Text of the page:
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What's That Bug? does not endorse extermination

what is this?
Location: Honolulu Manoa Valley
July 3, 2011 3:20 pm
Found this caterpillar in my yard in Manoa Valley in Honolulu, Hawaii in some ginger and monstera and next to a crown flowers tree.
Signature: Beth

Pink Spotted Hawkmoth Caterpillar

Hi Beth,
The Pink Spotted Hawkmoth Caterpillar,
Agrius cingulata, is also found throughout much of North, Central and South America and it was most likely introduced to Hawaii.  The caterpillar is highly variable, and the Sphingidae of the Americas website does not depict this particular variation on the standard species page, however is you scroll down the Sphingidae of the Americas Hawaii page, you will see an example of this color variation.

Thanks for the quick identification! Am checking the sites you mention and googling others to see what else I can learn about this caterpillar. I see it is also referred to as the sweet potato hawkmoth. Do they feed on sweet potato? I am growing a lot of sweet potatoes in my garden. But I found this one over by my ginger. Also near my crown flower tree. I know the monarchs like the crown flower.
Do you know what this species eats? Or anything more about their life cycle.

Hi again Beth,
According to BugGuide:  “Larvae feed on Sweetpotato (Ipomoea batatas), jimsonweed (Datura spp.), pawpaw (Asimina spp.), and other plants in the Potato (Solanaceae) and Morning-glory (Convolvulaceae) families.  Adults take nectar from deep-throated flowers such as morning-glory (Convolvulus spp).”

What's That Bug? does not endorse extermination

What bug is this?
Location: Philadelphia area
July 3, 2011 12:37 pm
We have a large organge bug with wings and antennas on our front door. Can you help us identify it? I’ve attached a photo.
Signature: Melissa

Royal Walnut Moth

Hi Melissa,
This gorgeous moth is a Royal Walnut Moth or Regal Moth, and it is the adult form of the equally spectacular Hickory Horned Devil caterpillar.

What's That Bug? does not endorse extermination

Flying Bug in Whitstable UK
Location: Whitstable UK
July 2, 2011 6:33 am
Dear Bugman
My sister pictured this in their backyard in Whistable, Kent, UK and we would like to know what it is please.
Signature: Michelle Morris

Large Red Belted Clearwing

Hi Michelle,
This is one of the Clearwing Moths in the family Sesiidae, a group which contains species that mimic wasps for protection.  We believe we have correctly identified this as a Large Red Belted Clearwing,
Synanthedon culiciformis, thanks to the UK Moths website.  The larvae of many of the Clearwing Moths are borers in woody plants, and the UK Moths site indicates:  “The species inhabits heathland and woodland, where the host tree, birch (Betula abounds, and is known from much of mainland Britain.”  The UK Moths site also states:  “Although generally larger than the similar Red-belted Clearwing, the sizes overlap and it is more easily distinguished by the orange-red suffusion at the base of the forewings.  The moth flies earlier in the year than many other clearwings, being on the wing in May and June.”  The Red Belted Clearwing is also represented on the UK Moths website.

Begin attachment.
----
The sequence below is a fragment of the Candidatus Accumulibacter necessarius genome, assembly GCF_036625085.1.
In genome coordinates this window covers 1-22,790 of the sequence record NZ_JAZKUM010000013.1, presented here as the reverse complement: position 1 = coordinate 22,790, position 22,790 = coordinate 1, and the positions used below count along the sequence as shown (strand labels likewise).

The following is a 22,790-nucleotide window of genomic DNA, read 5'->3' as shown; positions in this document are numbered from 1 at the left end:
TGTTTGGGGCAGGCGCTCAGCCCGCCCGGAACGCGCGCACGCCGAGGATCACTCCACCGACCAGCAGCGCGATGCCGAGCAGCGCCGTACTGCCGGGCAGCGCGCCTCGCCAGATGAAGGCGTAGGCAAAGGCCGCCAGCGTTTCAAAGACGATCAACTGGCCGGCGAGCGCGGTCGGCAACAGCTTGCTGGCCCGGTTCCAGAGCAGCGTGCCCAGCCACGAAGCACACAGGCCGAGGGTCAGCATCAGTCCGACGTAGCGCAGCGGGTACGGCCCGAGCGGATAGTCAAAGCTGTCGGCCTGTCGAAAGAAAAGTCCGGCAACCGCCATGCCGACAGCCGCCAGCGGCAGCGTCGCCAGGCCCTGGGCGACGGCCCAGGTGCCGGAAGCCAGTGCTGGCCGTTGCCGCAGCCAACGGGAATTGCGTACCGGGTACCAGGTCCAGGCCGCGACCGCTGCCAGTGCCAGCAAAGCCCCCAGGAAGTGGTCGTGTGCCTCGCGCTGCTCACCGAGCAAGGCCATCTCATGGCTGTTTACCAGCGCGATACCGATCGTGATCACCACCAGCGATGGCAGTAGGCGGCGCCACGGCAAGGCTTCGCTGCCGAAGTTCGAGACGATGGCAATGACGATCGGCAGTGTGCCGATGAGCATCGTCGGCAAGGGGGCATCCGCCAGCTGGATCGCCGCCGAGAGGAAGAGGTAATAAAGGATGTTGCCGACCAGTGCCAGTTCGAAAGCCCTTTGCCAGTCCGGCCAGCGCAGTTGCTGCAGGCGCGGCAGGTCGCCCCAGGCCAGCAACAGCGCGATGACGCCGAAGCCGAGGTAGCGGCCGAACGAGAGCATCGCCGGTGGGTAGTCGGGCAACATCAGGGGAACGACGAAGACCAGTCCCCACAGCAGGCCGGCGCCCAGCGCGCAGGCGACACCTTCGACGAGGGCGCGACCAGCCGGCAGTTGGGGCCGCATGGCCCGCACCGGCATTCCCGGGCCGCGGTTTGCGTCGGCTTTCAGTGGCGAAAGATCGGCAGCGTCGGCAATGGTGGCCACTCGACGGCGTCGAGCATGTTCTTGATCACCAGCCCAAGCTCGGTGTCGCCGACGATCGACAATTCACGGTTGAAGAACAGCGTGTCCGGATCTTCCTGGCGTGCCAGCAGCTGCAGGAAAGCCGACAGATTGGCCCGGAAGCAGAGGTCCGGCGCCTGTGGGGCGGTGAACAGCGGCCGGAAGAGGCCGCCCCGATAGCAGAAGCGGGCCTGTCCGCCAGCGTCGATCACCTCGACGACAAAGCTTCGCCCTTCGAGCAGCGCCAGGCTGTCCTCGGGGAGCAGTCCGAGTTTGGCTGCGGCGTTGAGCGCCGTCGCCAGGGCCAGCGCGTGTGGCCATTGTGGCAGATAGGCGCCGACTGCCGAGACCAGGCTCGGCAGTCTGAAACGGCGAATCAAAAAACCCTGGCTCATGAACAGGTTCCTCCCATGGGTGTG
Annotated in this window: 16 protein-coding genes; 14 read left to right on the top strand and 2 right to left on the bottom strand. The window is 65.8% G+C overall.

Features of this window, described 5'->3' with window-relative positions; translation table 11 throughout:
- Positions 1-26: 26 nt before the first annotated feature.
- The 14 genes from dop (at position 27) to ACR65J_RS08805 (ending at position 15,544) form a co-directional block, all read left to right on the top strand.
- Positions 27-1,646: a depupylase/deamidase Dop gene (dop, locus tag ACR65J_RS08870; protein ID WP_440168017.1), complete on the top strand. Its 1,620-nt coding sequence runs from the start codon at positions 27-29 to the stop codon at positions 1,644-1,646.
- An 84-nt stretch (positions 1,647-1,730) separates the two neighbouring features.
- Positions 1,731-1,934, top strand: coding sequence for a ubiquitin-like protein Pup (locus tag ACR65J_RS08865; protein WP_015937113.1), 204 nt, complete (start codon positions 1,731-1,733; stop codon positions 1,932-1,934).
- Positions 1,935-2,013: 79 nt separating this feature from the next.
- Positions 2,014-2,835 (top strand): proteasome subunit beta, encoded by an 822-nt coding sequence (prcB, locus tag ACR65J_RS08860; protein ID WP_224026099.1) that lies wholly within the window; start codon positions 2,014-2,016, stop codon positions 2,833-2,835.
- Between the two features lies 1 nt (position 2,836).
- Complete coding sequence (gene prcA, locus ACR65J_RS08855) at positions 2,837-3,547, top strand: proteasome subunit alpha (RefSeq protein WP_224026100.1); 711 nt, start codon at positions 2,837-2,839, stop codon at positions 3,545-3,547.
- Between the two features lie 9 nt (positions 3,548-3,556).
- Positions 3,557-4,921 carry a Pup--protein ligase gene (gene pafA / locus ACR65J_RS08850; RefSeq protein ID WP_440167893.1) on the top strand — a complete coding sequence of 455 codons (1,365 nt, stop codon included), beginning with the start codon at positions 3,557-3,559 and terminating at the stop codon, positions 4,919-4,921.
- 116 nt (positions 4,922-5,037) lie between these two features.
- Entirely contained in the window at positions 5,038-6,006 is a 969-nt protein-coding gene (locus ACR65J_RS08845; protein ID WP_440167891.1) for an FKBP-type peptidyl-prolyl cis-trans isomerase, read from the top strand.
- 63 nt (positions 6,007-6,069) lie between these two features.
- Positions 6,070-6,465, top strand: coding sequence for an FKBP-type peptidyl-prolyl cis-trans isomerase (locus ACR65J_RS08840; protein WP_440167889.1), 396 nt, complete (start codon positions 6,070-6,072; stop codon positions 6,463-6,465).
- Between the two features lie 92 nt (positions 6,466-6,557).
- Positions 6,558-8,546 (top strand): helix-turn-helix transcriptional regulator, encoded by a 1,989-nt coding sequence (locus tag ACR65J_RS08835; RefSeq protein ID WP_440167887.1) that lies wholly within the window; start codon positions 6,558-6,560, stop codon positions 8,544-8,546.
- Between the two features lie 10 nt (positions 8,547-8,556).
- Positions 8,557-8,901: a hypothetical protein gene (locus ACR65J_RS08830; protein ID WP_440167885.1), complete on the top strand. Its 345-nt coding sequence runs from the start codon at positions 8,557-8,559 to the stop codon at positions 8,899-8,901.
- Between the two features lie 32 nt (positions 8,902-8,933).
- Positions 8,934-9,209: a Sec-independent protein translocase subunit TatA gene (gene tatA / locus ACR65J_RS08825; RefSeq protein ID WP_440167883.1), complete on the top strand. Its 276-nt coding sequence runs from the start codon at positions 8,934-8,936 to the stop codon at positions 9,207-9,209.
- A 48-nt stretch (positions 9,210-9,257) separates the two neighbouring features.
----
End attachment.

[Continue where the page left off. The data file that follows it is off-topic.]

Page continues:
What's That Bug? does not endorse extermination

Red and black flying bug
Location: Yorkshire, England
June 30, 2011 5:51 pm
Can anyone identify this insect? When it flies, the parts of the wings near the body are a spectacular red; at rest, the black wings show red spots.
We have spotted these in two locations near the coast in Yorkshire (U.K.) in June.
Signature: Mike G

Six Spot Burnet

Hi Mike,
According to the UK Moths website, this Six Spot Burnet is a common diurnal species.

Thanks. I’ve looked in our books, tried a few Websites, but I couldn’t find it! So thanks for your help.
I’ve seen lots more in the last few days, so they must be common, but I’ve noticed any before.

What's That Bug? does not endorse extermination

What is this?
Location: Central Indiana
July 1, 2011 5:57 am
The bug in the picture was on our Buterfly bush a few days ago. I was trying to landscape around the bush when I saw them. Do we need to be worried about them?
Signature: Pete

Snowberry Clearwing

Hi Pete,
Of the three species of diurnal Sphinx Moths in the genus
Hemaris that are listed as ranging in Indiana according to the Sphingidae of the Americas website, we believe this most resembles Hemaris diffinis, the Snowberry Clearwing or Bumblebee Moth.  They are harmless pollinators that are sometimes mistaken for hummingbirds.

What's That Bug? does not endorse extermination

Prometheus or Tulip Tree Silkmoth?
Location: Clifton, Virginia
June 30, 2011 1:03 pm
Hi! This gorgeous moth was playing around my porch light last night (6/29/2011), and I spent over an hour watching and photgraphing her. I thought at the time that she is a Prometheus (Callosamia promethea), but now Googling has led me to find out that she may be a Tulip-Tree Silkmoth (Callosamia angulifera), which looks very similar. I’m having a tough time deciding which she is, and I’m about all googled out. Help, please? Thanks!
Signature: Ericka

Tuliptree Silkmoth

Hi Ericka,
You did a nice job of sleuthing.  In our opinion, this is a male Tuliptree Silkmoth.  It looks nearly identical to this image on BugGuide.  We are suffering from Google overdose ourselves and we are about to close the office and enjoy the beautiful Southern California day.

Hi Daniel.
Thank you so much for the speedy reply. Good to know! I do have loads of tulip trees in the yard, so that makes sense. I didn’t realize there was another moth species that looks so similar to C. promethea. I will rename my photo files and stop referring to said moth in the feminine.
Have a great evening!

What's That Bug? does not endorse extermination